Tag: Ron Artest

Kobe Bryant, Metta World Peace, Ron Artest

Metta World Peace is at peace with coming off Lakers bench


The idea of starting Matt Barnes and bringing the disruptive play of Metta World Peace off the bench makes some sense, you can see why Lakers coach Mike Brown wants to try it.

The question was always, how would World Peace react? (Yes, I get how weirdly that sentence reads, but I refuse to just to go with “we have to give Peace a chance.”)

Turns out, Peace is cool with it, as reported in the Daily News.

‘It’s going to be good. I get a chance to come in and have more responsibility, which is good. It’s going to make the other team off balance. Kobe, Pau and Bynum are going to be out and you’re still going to have to double-team me. You can’t leave me alone on the block by myself.”

Brown used an old Phil Jackson trick and made his point to Artest in front of the media, just to make the promise public.

Brown: “If that second unit ain’t rolling, who’s fault is it going to be?”

World Peace: “Me.”

Brown: “It’s on you. We’ve had this discussion a couple of times. If the second unit ain’t rolling, who am I going to come to first?”

World Peace: “Right here.”

No, seriously, Metta World Peace is Metta World Peace this season


I think a lot of us thought when Ron Artest announced he was changing his name to Metta World Peace that he was kidding. I mean, no one would actually do that, right? Another crazy Ron Artest thing, like playing in Britain, or being a rapper.


From the Lakers’ official Twitter feed at practice today:


So it’s real.

It’s like a unicorn showed up on the Lakers’ court.

Don’t expect many amnesty clause players this season

Arenas magic

Finally, thanks to an amnesty clause in the new labor deal, every NBA team can wipe one bad contract off their books and never have to deal with it again. A “get out of jail free” card for NBA GMs. We like to call it the Gilbert Arenas rule. That should lead to a flood of players kicked to the curb, right? RIGHT?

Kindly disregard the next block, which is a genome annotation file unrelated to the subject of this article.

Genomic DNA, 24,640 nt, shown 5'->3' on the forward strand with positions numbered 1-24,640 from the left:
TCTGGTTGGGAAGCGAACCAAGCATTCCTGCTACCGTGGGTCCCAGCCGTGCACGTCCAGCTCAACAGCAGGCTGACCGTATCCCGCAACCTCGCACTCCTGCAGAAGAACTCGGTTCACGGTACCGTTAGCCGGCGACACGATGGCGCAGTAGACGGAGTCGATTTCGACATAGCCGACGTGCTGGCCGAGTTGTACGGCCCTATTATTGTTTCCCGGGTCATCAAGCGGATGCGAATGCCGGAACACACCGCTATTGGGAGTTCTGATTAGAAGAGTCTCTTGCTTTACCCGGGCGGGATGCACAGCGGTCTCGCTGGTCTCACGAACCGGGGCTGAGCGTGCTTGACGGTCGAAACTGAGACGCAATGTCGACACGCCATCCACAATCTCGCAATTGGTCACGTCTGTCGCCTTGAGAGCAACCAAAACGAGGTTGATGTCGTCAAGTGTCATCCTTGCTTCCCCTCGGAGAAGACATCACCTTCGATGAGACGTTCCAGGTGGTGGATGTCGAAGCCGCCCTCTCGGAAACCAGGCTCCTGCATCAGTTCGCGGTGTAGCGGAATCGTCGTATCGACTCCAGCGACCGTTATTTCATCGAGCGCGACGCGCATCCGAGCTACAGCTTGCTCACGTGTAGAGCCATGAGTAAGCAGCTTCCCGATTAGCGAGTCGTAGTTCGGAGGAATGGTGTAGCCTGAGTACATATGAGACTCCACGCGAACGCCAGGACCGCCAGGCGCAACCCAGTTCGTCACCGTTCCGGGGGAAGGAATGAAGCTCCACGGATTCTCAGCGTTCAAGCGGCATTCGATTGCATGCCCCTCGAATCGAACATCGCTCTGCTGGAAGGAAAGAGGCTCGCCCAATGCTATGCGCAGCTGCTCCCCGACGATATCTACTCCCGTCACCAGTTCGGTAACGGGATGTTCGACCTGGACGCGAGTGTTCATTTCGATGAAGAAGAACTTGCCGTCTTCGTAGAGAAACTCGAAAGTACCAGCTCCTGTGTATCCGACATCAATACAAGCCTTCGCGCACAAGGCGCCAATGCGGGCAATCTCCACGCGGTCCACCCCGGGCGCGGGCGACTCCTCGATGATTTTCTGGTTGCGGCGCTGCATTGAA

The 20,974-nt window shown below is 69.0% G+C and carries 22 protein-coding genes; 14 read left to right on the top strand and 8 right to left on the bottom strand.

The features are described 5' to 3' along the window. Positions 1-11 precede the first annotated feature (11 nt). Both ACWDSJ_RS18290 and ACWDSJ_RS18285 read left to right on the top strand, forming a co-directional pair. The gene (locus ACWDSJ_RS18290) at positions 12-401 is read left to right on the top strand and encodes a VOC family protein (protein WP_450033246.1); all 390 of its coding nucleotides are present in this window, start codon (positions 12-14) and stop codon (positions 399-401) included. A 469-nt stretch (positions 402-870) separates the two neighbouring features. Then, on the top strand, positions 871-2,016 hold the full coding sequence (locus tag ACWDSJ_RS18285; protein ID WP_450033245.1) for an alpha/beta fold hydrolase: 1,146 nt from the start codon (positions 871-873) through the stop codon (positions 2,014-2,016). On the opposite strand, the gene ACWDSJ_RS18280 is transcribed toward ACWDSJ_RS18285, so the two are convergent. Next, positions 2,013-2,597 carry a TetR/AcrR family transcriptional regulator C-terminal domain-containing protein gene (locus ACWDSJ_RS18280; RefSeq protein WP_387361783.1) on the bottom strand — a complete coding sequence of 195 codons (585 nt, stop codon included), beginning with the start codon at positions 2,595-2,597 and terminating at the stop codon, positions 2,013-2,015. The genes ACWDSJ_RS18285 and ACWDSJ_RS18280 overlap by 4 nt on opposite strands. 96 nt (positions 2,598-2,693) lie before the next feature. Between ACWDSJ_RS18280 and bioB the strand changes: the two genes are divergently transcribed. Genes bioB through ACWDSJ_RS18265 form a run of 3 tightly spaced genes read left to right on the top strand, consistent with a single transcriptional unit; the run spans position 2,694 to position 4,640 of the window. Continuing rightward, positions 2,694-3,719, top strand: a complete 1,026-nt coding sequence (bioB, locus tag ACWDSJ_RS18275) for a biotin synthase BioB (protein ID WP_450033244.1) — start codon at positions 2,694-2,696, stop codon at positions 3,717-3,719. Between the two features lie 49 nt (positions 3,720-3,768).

Wrong. More like a trickle.

Because teams have a few years to use it (so long as the player is on the roster pre-lockout they can use it whenever), most teams are putting the amnesty card in their back pocket, reports Howard Beck at the New York Times.

“I don’t think there will be very many at all,” said one team executive, who asked to remain anonymous while the lockout remains in effect.

At most, three to six teams will take advantage of the amnesty clause this year, the executive said — a view that was echoed by others around the league. The reasons are varied and complicated.

Some teams are so far above the cap that removing one player will not provide room to sign free agents. A few teams have such low payrolls that they would dip below the minimum-payroll requirements. At least 10 teams have no obvious candidates for amnesty.

We call it the Gilbert Arenas rule, although the Magic could use it on Hedo Turkoglu and we’d understand. (Remember in all cases the player still gets paid his full contract, it just comes off salary cap and luxury tax numbers.) But that is the exception of having an obvious target to amnesty.

A more typical case might be the Los Angeles Lakers. Sure, they would like to trim some of the $93 million they have in salary next season and to amnesty a player is one way. They could use it on Luke Walton, but he comes off the books the same year the tax goes up so you only really get a short-term boost letting him go. They could let Metta World Peace (Ron Artest) go, he is owed three years and $18.8 million. But wouldn’t the Lakers be better off trying to win with him for another year and then losing him next season (or the season after when the tax goes up)? The Lakers are way over the cap and the luxury tax line, who are they going to pick up that is better than World Peace to fill that role?

Most GMs don’t have an obvious hand to play, so they may sit on their cards and see how things play out. They know when to hold ‘em.

Of course, if they hadn’t given out these contracts in the first place….